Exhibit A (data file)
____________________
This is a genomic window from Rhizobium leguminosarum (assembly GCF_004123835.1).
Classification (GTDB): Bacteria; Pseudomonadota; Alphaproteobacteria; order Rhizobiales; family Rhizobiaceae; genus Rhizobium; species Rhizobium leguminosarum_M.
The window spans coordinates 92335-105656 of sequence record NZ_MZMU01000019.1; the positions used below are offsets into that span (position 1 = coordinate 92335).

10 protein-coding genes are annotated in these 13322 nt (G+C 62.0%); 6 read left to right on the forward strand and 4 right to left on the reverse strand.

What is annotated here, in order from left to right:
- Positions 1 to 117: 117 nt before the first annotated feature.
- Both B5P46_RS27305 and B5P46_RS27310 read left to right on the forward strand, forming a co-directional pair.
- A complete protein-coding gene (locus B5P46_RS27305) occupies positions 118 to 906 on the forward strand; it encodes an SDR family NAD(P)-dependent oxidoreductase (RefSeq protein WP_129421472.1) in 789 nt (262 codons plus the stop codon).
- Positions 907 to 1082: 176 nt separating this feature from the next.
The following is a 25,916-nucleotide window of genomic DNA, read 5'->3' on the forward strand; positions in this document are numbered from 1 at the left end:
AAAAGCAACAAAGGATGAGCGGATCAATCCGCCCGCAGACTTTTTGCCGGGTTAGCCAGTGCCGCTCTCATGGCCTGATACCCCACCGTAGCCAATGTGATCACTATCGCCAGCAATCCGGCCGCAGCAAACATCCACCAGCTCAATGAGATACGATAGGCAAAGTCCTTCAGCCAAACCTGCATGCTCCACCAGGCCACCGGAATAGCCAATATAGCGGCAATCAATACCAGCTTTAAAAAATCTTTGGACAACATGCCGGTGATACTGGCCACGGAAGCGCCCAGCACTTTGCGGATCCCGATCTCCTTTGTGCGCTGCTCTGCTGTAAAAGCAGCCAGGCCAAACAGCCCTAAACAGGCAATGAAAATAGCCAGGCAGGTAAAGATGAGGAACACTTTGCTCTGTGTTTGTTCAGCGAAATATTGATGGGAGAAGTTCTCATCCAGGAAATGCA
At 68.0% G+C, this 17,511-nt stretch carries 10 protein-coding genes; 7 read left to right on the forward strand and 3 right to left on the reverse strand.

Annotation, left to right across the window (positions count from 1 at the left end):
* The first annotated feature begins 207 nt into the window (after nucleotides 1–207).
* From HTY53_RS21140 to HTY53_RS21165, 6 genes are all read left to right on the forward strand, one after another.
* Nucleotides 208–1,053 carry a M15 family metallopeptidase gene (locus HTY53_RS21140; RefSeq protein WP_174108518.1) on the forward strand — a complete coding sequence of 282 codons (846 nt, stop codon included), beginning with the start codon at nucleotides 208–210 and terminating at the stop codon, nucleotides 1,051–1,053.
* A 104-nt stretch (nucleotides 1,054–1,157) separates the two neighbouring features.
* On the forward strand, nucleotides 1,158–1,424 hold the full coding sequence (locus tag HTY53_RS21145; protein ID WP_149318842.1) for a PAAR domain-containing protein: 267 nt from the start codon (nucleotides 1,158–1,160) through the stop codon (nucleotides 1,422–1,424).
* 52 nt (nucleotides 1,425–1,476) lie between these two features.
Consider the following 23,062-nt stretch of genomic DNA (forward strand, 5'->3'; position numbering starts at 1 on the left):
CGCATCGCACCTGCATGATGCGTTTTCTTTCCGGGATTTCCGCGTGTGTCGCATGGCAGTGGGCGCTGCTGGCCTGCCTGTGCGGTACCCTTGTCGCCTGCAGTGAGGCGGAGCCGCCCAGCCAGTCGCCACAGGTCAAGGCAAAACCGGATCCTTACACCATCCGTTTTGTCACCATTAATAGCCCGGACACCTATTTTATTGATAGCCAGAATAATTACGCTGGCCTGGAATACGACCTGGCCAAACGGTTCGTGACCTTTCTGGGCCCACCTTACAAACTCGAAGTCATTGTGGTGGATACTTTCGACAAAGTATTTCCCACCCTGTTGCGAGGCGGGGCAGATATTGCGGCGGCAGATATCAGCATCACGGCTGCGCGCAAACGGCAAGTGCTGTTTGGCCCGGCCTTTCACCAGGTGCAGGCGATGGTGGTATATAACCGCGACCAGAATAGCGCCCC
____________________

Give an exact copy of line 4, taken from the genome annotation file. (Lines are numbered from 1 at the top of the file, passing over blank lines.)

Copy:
10 protein-coding genes are annotated in these 13322 nt (G+C 62.0%); 6 read left to right on the forward strand and 4 right to left on the reverse strand.